A Brief Dispatch from Prague

Letters Home – or to An Approximation of It

Seven years ago I’d written some family and colleague-friends immediately after returning to the hotel room from surveying Prague and environs for shooting locations over a full and sleepless two days and nights. Two versions were sent, and everyone said I should write and post more of that kind of thing. The requests continued and I agreed, so I’m posting one of my letters from Prague. Photos are forthcoming, and maybe some illustrations, too: I sketched those crazy Bulgarians and the beer-soaked concert on the corner. For now, though, I hope you enjoy reading this epistle written by a most – ah – tired, scribbler.

1 May, 2008

Hi Guys,

It’s been 25 years since I’ve seen this place, and the first thing noticed is how bright it seems now. Half the streets appear to be movie sets with just-the-right lighting to show things best at night, all lovely but merely façade, something to pass through but not actually stay in and enjoy.

It works, for Prague is ridiculously beautiful: up there with Rome, but grittier and with a piece of everybody’s culture in it. The work of invaders and other interlopers is often destroyed or reconfigured after they’ve left, but in Prague, despite a haphazard feel to the way everybody dumped their architecture and ornamental art right next to the other stuff, it remains and somehow cuts it. The city is loopy, or those designing or building it were: Angles everywhere, Dali on acid without a blueprint and six thousand dudes without levels or slakes but they sure did a helluva cool job. One moment you’re walking along a narrow street with cobblestones smooth as a baby’s bottom then you’re stuck in a street so narrow you barely fit until, popping out the other end, you’re faced with a looming, dark cathedral with seriously military towers. Lots of individually and somewhat dull, if competently rendered, statues hover along the Charles Bridge: too bad they didn’t go Harry Potter there, but it still works – collectively, and from enough distance, it permits suggestion and interpretation enough to provide wonderful effect according to one’s mood, intention, or desire. Towers and castles wait at each end but before you get there some lovely angles and perspective await: you can touch a second or third storey window just off the side of that seven-hundred-year-old bridge and so many of the streets and buildings have cantilevered or terraced effects that it’s like following some white goddamned rabbit just at the moment you realize that the brownies you ate were made of more than sugar, eggs, and cocoa. But should you persist riding the wave, well, after a good climb along an interesting road there’s a view of more spires, towers, cathedrals, and castles than just about any four mile stretch on Earth. This place is seriously made for tripping.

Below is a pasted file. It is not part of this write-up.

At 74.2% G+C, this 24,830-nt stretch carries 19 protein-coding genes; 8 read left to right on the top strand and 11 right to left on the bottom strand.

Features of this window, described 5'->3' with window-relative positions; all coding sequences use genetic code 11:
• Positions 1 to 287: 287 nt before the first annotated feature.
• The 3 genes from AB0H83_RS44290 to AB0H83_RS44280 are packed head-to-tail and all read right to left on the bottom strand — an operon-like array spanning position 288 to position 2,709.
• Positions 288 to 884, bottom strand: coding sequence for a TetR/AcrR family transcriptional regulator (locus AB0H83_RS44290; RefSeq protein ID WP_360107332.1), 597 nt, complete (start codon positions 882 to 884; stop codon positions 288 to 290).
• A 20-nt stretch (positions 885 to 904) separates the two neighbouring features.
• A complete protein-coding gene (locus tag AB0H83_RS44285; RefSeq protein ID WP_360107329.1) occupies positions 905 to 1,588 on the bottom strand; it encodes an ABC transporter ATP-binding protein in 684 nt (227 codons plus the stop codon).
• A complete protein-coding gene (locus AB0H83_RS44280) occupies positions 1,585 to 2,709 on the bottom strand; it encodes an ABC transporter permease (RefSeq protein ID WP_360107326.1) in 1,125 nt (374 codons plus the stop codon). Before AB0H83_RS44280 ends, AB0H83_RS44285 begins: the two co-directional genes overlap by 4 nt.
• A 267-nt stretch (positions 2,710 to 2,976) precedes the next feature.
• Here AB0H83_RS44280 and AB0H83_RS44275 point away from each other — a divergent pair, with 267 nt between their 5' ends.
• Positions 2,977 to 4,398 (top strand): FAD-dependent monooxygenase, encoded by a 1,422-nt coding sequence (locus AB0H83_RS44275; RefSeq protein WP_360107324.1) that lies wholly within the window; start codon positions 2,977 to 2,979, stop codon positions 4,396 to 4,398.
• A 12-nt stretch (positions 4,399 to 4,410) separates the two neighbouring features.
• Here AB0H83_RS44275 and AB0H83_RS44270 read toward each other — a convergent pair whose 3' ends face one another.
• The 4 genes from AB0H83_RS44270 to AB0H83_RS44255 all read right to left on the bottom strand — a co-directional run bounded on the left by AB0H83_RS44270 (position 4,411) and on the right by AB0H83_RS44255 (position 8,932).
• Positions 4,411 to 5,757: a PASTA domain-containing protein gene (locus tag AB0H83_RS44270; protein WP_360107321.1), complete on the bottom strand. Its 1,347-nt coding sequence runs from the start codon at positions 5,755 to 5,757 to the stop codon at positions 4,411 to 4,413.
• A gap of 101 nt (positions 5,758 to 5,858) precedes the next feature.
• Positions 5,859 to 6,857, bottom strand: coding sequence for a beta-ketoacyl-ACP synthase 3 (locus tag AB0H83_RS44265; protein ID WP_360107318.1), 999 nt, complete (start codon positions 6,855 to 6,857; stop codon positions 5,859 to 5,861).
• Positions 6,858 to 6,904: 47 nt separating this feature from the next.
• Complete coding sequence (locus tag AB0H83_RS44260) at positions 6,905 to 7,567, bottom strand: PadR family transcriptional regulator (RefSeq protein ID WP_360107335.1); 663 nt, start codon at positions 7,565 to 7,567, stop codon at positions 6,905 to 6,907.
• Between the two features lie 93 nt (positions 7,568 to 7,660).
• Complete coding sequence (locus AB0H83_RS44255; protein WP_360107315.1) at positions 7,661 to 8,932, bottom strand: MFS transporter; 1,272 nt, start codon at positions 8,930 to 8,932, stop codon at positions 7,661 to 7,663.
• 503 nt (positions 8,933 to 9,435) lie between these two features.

And you can sing here! Some wonderful sound possibilities! The walls are so close in these streets that a Fiat barely fits and voices carry extremely well. I had barely started exploring the city architecture and art by night – it’s well lit and excellently moody for film – when a group of drunken Bulgarians passed singing in, well, Bulgarian. But they were singing something I knew so I broke in on the next stanza in English. “Swing low, sweet chariot. Comin for to carry me home.” They broke into English and made harmony. I mean it: they harmonized. Beautifully! We sang about two minutes, shook hands and began to part but immediately an Arab fellow appeared around a corner, laughed, and said, “Everybody singing!”

“This town’s made for singing,” I said.